Henry E Barr

Thank you to Bruce Kettles for providing the service file


Apr 12, 1887

Born at Tottenham, London, England


Feb 18, 1915

Attested into the 39th Battalion at Port Hope Ontario 

Ø      Number 412538

Ø      Next of kin given as Mrs Alice Smith, sister, of 6 Rumbold Road, Hoddesdon, Hertford, England

Ø      Previous occupation given as Farmer

Ø      No previous military experience given

Ø      Religion given as Church of England

Ø      Assigned to “B” Company


Mar 20, 1915

Appointed to the rank of Acting Lance Corporal


May 21, 1915

Reverted to the rank of Private


Jun 17, 1915

Embarked the RMS Missanabie at Montreal Quebec


Jul 4, 1915

Disembarked at Liverpool England and proceeded to Shorncliffe


Sep 24, 1915

The Battalion moved to the West Sandling Camp


Nov 9, 1915

Transferred to the 21st Battalion


Nov 10, 1915

Arrived at the CBD (Canadian Base Depot) at Havre France as part of a draft of 268 reinforcements from England 

TOS (Taken On Strength) the 21st Battalion


Nov 12, 1915

Left the CBD to join the Battalion


Nov 19, 1915

Joined the 21st Battalion in the front lines near Ridgewood 

There is no explanation as to why it took 7 days to travel approximately 150 miles.


Apr 8, 1916

Pte Barr was wounded in the left leg while on a patrol near the “P” trenches, not far from Scottish Wood.  He was taken to the No 6 CFA (Canadian Field Ambulance) for first aid.  He was then transferred to No 7 CCS (Casualty Clearing Station) for further treatment


Apr 10, 1916

Transferred to No 23 Canadian General Hospital for treatment


Apr 25, 1916

Discharged from hospital to the Base Depot at Etaples and assigned to “A” Company for those recovering from wounds and illness


Apr 28, 1916

Discharged to Base Details at #3 Base Depot at Boulogne


May 4, 1916

Pte Barr left the Base Depot to rejoin the Battalion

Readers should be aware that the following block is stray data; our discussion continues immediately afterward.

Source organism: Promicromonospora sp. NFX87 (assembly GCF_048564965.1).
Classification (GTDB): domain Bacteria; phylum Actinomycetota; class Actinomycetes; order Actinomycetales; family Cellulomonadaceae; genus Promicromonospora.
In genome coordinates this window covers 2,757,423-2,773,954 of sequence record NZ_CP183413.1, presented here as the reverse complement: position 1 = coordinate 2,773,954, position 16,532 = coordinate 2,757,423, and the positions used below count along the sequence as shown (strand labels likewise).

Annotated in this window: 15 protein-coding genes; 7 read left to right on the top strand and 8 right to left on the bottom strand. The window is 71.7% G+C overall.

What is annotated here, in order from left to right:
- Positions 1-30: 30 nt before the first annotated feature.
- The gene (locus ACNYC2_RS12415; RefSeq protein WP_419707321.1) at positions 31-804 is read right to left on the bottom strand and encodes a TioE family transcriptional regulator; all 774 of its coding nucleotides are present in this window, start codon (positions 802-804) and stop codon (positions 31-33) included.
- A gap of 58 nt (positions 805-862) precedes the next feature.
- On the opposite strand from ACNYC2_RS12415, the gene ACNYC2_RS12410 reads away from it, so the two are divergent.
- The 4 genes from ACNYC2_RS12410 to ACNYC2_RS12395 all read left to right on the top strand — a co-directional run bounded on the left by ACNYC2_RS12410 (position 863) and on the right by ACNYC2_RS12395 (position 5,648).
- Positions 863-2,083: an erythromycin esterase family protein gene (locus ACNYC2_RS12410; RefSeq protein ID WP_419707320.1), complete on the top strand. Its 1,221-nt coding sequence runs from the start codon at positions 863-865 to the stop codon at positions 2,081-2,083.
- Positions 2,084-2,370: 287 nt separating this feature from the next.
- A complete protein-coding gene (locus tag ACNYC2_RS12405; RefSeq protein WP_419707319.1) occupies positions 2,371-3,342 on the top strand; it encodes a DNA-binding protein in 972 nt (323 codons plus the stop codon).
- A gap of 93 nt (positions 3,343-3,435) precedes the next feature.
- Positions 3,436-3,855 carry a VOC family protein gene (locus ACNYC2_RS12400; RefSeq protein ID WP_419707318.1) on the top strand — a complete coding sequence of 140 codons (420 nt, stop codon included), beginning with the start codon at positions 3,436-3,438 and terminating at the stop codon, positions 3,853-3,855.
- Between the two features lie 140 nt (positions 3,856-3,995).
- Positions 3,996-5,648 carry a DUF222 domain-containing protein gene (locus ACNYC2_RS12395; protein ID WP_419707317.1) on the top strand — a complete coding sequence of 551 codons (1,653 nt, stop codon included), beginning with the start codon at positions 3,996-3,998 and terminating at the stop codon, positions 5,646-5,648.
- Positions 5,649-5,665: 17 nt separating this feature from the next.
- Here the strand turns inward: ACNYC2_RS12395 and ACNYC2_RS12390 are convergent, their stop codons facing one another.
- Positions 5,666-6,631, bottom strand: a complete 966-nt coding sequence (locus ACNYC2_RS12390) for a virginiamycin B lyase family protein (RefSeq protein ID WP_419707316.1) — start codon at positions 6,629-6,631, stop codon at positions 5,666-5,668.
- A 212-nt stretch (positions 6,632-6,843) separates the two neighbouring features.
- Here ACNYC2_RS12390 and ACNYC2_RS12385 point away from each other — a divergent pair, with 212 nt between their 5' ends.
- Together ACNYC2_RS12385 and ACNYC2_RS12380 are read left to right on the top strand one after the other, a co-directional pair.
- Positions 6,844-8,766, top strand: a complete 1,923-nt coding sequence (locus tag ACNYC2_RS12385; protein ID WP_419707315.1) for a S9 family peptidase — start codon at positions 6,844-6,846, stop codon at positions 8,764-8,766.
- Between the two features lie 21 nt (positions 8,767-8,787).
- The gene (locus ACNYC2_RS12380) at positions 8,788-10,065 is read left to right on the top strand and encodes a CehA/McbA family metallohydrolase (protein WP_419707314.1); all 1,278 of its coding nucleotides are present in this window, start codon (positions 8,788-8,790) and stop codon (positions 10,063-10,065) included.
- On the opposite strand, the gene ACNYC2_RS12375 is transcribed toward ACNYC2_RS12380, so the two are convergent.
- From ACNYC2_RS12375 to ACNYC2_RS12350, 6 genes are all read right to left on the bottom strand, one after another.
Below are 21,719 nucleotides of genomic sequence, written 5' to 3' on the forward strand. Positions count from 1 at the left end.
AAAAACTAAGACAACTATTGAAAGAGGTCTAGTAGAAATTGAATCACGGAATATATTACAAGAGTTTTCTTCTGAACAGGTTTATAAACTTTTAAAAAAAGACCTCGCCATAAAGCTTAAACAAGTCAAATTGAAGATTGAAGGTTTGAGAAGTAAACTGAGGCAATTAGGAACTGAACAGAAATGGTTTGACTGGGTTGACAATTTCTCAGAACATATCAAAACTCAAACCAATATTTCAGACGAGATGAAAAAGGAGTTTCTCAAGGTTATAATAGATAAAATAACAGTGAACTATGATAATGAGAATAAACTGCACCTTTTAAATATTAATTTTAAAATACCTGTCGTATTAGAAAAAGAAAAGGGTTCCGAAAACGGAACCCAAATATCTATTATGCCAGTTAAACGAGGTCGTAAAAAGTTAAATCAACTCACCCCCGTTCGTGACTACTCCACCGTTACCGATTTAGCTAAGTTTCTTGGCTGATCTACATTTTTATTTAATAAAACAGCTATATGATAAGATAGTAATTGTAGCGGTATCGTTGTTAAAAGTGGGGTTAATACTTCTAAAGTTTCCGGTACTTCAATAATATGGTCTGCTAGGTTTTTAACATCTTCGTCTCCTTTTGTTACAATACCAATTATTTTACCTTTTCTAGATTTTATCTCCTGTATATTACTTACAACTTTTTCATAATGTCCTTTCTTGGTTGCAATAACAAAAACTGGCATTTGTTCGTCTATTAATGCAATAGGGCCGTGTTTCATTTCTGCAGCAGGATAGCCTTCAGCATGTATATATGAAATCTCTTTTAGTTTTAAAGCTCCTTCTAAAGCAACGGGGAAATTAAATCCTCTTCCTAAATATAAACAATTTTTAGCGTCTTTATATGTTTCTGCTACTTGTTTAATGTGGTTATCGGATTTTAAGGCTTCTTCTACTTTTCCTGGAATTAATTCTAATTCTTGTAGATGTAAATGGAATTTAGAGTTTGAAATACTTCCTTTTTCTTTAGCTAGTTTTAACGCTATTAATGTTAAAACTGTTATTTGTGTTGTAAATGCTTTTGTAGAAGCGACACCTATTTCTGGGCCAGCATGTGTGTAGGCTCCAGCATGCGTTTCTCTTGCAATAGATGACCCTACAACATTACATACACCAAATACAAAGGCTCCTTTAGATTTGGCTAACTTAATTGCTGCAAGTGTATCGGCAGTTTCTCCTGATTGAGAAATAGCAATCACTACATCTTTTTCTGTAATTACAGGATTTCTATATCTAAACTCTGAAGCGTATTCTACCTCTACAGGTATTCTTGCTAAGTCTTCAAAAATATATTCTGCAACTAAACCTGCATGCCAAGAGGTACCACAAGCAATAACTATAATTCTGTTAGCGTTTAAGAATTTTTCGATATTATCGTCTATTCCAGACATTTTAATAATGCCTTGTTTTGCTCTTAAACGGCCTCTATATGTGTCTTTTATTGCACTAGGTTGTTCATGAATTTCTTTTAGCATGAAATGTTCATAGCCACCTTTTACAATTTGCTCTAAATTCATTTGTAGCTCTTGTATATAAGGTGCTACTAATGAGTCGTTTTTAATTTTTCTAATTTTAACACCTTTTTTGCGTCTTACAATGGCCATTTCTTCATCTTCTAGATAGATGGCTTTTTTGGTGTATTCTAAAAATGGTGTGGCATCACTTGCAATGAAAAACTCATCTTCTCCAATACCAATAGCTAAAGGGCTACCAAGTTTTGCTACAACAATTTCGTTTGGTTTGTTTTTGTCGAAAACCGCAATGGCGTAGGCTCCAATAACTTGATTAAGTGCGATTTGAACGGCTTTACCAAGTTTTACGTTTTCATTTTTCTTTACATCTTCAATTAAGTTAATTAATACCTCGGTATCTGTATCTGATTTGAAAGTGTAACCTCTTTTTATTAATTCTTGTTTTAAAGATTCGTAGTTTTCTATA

May 6, 1916

Rejoined the 21st Battalion in Corps Reserve at the “B” Camp, near Poperinghe Belgium where they were carrying out training exercises and supplying work parties to the front


Sep 15, 1916

The 21st Battalion began an advance on a German strong point in a sugar refinery at Courcelette.  This was the Battalion’s first experience fighting with the new tanks brought onto the battlefield by the British. 

The Battalion suffered very heavy casualties over the next 2 days.  The Battalion would typically go into combat with approximately 600 all ranks, sometimes more, most often less.  On the morning of September 18, roll call revealed that 405 all ranks had become casualties (killed, wounded, and missing) in the 2 days of fighting. 

Pte Barr was among those wounded and taken first to a Field Ambulance for first aid, then to a Casualty Clearing Station for treatment.


Sep 18, 1916

Pte HE Barr died of his wounds at the No 3 CCS (Casualty Clearing Station)

Puchervillers British Cemetery
Somme France

Following the war the 1914-15 Star, British War Medal, and Victory Medal were sent to his sister, Mrs A Smith, at 6 New Cottages, Rumbold Cottages, Rye Park, Hoddesdon, Hertford, England. 

The Plaque (Dead Man’s Penny) and Scroll were sent to his brother, Arthur B Barr, 6 Emblem St, Bolton, Lancashire, England. 

There was no Memorial Cross issued



During the Remembrance Day ceremonies in 2008, Veteran's Affairs Canada conducted a vigil each night for the week leading up to November 11.  This vigil consisted of projecting the names of every Canadian soldier who is listed with the Commonwealth War Graves Commission on various buildings and monuments across Canada, and in London England.  The photo below shows Pte Henry Barr's name being projected on the outside wall of Canada House in London England.


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